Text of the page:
proposes new U.S. immigration plan favoring skills over family ties

By Roberta Rampton and Steve Holland

WASHINGTON (Reuters) - U.S. President Donald on Thursday said he wants to overhaul the immigration system to favor young, educated, English-speaking applicants with job offers instead of people with family ties to Americans, a plan with little chance of advancing in Congress.

's plan, roundly panned by Democrats and immigration advocacy groups, is aimed at trying to unite Republicans - some who want to boost immigration, others who want to restrict it - ahead of the November 2020 presidential and congressional elections.

"If for some reason, possibly political, we can't get the Democrats to approve this merit-based, high-security plan, then we will get it approved immediately after the election when we take back the House (of Representatives), keep the Senate, and, of course, hold the presidency," said in a Rose Garden address to Republican lawmakers and Cabinet members.

Currently, about two-thirds of the 1.1 million people allowed to emigrate to the United States each year are given green cards granting permanent residency because of family ties.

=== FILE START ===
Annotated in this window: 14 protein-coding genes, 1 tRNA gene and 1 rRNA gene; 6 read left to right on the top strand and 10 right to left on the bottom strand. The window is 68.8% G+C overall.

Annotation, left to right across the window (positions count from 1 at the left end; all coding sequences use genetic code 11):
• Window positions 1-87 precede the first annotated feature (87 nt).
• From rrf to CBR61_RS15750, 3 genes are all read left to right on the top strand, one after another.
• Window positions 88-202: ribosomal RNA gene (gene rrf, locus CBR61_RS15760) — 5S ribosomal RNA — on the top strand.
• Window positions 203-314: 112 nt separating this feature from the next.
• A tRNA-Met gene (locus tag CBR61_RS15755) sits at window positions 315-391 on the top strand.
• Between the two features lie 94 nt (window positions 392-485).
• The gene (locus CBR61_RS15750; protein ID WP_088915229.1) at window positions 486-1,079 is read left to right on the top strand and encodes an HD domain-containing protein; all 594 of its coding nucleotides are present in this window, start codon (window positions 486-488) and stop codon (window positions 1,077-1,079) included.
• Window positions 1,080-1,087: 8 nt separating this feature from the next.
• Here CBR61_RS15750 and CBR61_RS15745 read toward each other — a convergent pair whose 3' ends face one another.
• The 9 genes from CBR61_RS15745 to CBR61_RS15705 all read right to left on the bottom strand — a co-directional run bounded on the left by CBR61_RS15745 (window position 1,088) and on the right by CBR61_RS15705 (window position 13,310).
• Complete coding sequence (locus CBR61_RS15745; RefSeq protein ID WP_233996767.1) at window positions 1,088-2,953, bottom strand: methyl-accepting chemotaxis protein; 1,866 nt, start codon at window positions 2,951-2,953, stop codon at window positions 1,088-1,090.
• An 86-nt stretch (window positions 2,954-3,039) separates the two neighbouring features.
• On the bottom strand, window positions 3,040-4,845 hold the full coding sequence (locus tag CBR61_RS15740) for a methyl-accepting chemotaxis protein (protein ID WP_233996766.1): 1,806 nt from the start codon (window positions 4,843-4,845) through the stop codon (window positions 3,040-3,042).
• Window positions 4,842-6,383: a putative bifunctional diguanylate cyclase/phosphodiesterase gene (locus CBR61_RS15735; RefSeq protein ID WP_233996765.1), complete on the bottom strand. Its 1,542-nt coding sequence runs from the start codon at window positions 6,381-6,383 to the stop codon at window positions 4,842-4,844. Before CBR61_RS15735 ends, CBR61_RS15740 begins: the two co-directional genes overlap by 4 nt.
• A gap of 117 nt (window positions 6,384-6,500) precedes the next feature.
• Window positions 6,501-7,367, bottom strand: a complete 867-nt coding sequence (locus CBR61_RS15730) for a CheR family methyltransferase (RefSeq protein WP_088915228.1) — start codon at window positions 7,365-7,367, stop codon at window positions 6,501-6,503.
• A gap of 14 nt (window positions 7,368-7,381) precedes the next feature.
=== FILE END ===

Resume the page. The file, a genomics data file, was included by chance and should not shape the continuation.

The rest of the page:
proposed to keep the overall numbers steady, but shift to a "merit-based" system similar to one used in Canada - a plan he said would result in 57% of green cards to be based on employment and skills.

Ahead of the speech, Democratic House Speaker Nancy Pelosi said "merit" was a "condescending" term.

"Are they saying family is without merit? Are they saying most of the people who have ever come to the United States in the history of our country, are without merit, because they don’t have an engineering degree?" Pelosi told reporters.

The plan was developed by 's son-in-law and senior adviser, Jared Kushner, and Stephen Miller, an adviser known for his hard line on immigration issues.

Democratic support would be needed to advance any legislation through the Republican-led Senate - let alone the Democratic-controlled House.

Senate Democratic Leader Chuck Schumer criticized the White House for failing to consult with Democratic lawmakers, and said that showed the White House was not serious.

's plan included proposals to beef up security at the border to try to prevent people from crossing illegally and legal changes aimed at curbing a flood of Central American migrants seeking asylum.

But it left aside the thorny issue of how to deal with the roughly 11 million immigrants living in the country illegally - many for years - and protections for "Dreamer" children brought to the country illegally, a top priority for Democratic lawmakers.

(Reporting by Roberta Rampton, Steve Holland, Makini Brice; editing by Jonathan Oatis)

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